Review on Monoclonal Antibodies (mAbs) as a Therapeutic Approach for Type 1 DiabetesGaurav Agarwal, Mayank Patel
- Endocrinology, Diabetes and Metabolism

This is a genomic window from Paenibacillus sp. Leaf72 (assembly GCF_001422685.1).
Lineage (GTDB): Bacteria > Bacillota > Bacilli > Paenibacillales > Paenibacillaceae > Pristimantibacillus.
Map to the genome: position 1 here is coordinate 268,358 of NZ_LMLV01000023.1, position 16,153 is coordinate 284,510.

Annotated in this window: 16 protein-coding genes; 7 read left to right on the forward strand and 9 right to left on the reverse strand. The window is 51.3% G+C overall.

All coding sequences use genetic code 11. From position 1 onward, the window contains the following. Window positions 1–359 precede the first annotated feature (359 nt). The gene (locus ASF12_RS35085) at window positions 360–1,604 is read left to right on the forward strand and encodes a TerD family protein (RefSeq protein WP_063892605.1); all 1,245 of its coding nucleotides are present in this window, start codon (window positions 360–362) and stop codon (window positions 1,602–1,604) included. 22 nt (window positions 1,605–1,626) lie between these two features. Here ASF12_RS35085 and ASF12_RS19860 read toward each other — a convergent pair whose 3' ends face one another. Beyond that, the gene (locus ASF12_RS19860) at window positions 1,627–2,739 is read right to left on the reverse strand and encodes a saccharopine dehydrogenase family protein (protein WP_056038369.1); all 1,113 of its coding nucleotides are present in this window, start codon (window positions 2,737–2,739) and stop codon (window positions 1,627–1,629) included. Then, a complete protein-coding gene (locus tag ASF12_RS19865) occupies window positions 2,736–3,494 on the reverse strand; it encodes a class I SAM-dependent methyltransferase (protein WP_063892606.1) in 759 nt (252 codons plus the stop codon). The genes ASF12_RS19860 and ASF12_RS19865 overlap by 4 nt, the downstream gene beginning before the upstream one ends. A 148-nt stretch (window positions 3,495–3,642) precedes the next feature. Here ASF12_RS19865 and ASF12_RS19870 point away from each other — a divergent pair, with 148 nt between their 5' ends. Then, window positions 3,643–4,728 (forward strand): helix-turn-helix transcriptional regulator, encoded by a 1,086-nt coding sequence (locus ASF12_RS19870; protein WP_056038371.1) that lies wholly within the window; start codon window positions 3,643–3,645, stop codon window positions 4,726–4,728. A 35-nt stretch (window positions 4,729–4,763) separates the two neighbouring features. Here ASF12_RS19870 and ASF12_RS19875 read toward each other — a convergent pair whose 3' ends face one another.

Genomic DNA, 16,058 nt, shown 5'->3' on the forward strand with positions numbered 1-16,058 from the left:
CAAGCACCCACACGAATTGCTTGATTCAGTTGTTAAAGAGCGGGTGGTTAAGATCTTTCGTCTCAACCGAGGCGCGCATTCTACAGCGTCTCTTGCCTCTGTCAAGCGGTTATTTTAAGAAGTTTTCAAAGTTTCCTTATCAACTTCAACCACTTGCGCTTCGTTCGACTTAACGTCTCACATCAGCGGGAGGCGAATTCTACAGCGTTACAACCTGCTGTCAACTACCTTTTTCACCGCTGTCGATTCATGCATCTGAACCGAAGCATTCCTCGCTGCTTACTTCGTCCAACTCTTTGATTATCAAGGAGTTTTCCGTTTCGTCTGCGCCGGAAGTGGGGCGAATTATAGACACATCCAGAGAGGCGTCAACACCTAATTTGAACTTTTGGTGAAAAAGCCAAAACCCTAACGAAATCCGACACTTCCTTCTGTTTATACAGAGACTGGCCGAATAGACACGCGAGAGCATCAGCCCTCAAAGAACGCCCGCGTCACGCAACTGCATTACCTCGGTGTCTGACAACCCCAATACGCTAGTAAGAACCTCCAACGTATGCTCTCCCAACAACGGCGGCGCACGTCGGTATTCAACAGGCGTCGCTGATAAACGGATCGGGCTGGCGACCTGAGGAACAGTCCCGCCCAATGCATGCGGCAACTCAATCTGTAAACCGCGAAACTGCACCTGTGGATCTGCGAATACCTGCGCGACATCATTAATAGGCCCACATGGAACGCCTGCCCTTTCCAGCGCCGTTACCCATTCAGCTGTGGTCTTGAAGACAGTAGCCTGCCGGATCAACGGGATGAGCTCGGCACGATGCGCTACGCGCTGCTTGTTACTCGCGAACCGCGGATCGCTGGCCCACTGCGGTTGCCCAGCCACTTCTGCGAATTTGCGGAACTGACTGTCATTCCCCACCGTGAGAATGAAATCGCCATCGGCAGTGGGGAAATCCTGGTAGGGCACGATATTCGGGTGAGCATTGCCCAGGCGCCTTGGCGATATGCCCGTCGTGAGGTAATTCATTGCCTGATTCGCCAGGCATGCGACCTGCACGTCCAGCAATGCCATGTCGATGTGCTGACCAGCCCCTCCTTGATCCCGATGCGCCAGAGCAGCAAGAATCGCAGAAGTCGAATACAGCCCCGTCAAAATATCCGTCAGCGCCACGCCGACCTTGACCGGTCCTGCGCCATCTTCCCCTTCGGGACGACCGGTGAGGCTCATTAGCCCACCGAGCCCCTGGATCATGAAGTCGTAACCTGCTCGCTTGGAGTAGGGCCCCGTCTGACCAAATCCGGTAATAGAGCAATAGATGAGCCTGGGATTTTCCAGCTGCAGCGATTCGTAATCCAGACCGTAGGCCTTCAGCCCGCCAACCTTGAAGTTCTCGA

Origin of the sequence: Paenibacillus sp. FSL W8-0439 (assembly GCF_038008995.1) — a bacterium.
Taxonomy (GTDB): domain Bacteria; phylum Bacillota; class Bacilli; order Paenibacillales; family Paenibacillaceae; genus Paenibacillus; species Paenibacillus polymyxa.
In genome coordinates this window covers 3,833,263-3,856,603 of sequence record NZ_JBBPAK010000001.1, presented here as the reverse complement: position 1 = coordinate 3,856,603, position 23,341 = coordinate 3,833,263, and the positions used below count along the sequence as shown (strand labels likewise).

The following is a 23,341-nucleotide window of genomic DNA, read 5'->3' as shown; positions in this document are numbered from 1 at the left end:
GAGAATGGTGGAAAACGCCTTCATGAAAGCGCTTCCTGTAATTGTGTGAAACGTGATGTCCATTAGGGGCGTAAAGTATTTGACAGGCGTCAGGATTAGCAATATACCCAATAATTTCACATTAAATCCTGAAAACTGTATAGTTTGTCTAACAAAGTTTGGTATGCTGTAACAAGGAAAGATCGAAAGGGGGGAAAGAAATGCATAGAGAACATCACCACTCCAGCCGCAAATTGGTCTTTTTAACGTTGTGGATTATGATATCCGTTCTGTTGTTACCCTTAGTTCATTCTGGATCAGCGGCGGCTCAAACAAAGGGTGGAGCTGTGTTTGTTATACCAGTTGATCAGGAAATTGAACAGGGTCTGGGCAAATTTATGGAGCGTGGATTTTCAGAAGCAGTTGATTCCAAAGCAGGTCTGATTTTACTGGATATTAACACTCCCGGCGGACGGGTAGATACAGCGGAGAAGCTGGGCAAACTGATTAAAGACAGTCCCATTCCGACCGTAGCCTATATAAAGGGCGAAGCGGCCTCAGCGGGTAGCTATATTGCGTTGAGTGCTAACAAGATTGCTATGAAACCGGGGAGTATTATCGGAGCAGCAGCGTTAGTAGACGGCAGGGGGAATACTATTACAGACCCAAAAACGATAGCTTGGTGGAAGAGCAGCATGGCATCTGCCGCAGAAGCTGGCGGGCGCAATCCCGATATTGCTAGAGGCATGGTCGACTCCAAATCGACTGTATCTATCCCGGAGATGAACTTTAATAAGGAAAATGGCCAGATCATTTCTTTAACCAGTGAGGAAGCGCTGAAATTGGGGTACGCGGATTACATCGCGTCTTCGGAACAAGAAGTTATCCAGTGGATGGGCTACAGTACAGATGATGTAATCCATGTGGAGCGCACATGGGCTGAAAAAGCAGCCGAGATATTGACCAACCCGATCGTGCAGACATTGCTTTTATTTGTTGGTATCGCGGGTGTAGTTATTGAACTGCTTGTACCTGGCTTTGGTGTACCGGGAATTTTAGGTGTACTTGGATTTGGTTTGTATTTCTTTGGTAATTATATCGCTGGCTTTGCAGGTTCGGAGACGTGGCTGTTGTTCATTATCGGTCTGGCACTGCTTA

Monoclonal antibodies have been successfully utilized in a variety of animal models to treat auto-immune illnesses for a long time. Immune system responses will either be less active or more active depending on how the immune system is operating abnormally. Immune system hypoactivity reduces the body's capacity to fight off various invading pathogens, whereas immune system hyperactivity causes the body to attack and kill its own tissues and cells. For maximal patient compliance, we will concentrate on a variety of antibody therapies in this study to treat Type 1 diabetes (an autoimmune condition). T cells are responsible for the auto-immune condition known as T1D, which causes irregularities in the function of β-cells in the pancreas. As a result, for the treatment and prevention of T1D, immunotherapies that selectively restore continuous beta cell-specific self-tolerance are needed. Utilizing monoclonal antibodies is one way to specifically target immune cell populations responsible for the auto-immune-driven disease (mAb). Numerous mAbs have demonstrated clinical safety and varied degrees of success in modulating autoimmunity, including T1D. A targeted cell population is exhausted by mAb treatments, regardless of antigenic specificity. One drawback of this treatment is the loss of obtained protective immunity. Immune effector cell function is regulated by nondepleting monoclonal antibodies (mAb). The antigen-focused new drug delivery system is made possible by the adaptability of mAbs. For the treatment of T1D and T cell-mediated autoimmunity, different existing and potential mAb therapy methods are described in this article.